Volcano Eruption in Bali can blow anytime

Bali’s volcano could repeat the devastating 1963 blast that left 1600 people dead. The worst-case scenario would be a repeat of the 1963 eruption

By Kul Bhushan with live report and photos from Bali

Shooting white ash and black smoke 5.5 miles high into the sky and covering the surrounding area with gray cold lava, a volcano in Bali, Indonesia, threatens to erupt red hot lava anytime. A big blast could produce hot lava and rocks sliding down the slopes causing massive destruction.

Killer hot lava can flow down the Mt Agung volcano in Bali, Indonesia, but it is rumbling and erupting with white ash and black smoke for the last three days.

So far, the local people have not been affected although around 60,000 tourists have been stranded as the international airport was closed and only opened today, 30 November 2017.

Starting last weekend, the volcano has cast a doomsday pall over the island and played havoc with its economy mostly dependent on tourism. Since the international airport is closed, about 60,000 tourists are impatiently awaiting to fly out.

The Bali government has warned around 100,000 people living within twelve kms of the volcano to evacuate the affected area but this has been ignored. The landscape is awash with slippery lava covering the fields and streams. Further away, everyone is anxiously watching the awesome eruption.

“It is interesting to observe this natural phenomenon, the eruption of Mt Agung,” writes Bhagawati Morris from Bali, “Feeling the vibrations at times, gentle moving under one’s feet, sometimes hearing the rumbling of the volcano, sometimes merely sensing the sounds inside the body.”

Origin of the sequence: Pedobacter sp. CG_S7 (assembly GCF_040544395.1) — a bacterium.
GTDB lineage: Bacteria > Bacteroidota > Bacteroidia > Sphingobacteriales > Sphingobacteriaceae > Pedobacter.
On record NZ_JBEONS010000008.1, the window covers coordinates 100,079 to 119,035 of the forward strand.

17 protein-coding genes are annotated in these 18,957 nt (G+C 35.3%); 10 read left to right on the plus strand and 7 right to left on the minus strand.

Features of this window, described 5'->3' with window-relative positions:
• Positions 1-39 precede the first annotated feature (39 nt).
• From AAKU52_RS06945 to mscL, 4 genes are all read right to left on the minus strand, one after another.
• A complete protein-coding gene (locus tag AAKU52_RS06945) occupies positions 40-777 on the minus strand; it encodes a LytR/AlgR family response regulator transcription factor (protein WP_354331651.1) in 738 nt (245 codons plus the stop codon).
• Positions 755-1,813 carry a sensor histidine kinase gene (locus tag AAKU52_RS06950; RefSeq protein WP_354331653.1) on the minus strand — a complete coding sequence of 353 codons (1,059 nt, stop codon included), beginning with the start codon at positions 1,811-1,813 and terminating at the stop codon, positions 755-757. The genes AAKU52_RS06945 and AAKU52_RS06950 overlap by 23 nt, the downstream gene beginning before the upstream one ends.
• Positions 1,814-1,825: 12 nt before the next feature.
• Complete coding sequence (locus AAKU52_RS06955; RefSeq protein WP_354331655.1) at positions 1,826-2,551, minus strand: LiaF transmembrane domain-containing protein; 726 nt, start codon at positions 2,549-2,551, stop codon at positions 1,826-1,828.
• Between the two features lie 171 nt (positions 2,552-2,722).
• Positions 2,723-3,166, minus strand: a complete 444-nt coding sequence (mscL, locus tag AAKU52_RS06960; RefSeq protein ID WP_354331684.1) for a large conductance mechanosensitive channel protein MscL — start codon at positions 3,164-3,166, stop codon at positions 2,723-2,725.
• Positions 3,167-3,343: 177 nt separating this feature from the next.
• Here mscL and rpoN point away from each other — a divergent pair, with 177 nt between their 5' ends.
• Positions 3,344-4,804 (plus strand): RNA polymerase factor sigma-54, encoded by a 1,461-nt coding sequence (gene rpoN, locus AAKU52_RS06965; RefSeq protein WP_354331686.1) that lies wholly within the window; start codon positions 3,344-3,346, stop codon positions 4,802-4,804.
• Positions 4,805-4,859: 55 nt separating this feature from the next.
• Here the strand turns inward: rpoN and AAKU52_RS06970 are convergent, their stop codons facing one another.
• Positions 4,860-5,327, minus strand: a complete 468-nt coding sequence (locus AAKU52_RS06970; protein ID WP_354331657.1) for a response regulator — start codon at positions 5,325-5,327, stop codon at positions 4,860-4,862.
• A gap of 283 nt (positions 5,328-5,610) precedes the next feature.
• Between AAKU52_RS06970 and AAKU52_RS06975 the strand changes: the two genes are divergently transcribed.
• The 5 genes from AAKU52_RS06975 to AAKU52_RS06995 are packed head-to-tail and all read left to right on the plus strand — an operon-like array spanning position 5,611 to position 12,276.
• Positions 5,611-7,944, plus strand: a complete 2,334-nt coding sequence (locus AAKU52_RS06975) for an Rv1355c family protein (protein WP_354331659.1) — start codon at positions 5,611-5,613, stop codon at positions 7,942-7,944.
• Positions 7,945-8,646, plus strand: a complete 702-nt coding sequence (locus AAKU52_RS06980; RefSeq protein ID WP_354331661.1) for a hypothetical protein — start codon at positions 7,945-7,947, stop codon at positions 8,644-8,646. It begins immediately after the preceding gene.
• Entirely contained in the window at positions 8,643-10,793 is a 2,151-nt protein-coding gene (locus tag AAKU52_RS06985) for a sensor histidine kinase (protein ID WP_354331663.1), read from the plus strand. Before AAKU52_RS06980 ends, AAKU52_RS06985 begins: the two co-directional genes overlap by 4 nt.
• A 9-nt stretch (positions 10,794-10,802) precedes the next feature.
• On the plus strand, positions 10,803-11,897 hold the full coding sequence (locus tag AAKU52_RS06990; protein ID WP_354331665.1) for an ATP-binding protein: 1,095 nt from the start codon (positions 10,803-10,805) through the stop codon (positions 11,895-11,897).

An author, and a photographer, Bhagawati has been living in Bali for many years, as she observes, “We very much feel the plight of the Balinese who live close to the volcano who have been evacuated for the second time in as many months but as we already saw during the first time, a huge outpouring of help came from those who could help with money, material donations, and care. This is something so very touching to see – in that we are all ONE.”

“We are about 60 kilometers southwest of Mt Agung – should ashes start moving over the island, they could reach but as it is monsoon right now, they do get dampened down. We have stocked up masking tape in case we need to cover any tiny gaps in windows and doors and we have also enough face masks to use in case of ashes.”

Four million people of Bali are no doubt worried about the volcano that can erupt hot lava and destroy the surrounding homes and farms and also deplete earnings from tourists, the mainstay of the economy.

Bali’s volcano could repeat the devastating 1963 blast that left 1600 people dead. ‘The worst-case scenario would be a repeat of the 1963 eruption, perhaps a little be larger,’ David Pyle, a volcano expert at the University of Oxford in Britain, told AFP.

‘The volcano might at last be delivering the large eruption that has been feared for several weeks,’ said Prof David Rothery, of The Open University in Britain.

‘Air-fall ash is a respiratory hazard, kills crops, makes roofs collapse and can turn into devastating mudflows – known as lahars – as soon as it rains,’ said Rothery. The international airport is due to be opened today to bring relief to over 70,000 tourists stranded for three days.

Meanwhile, the Balinese wait and pray.


Kul Bhushan worked as a newspaper Editor in Nairobi for over three decades and now lives in New Delhi



* Published in print edition on 1 December 2017

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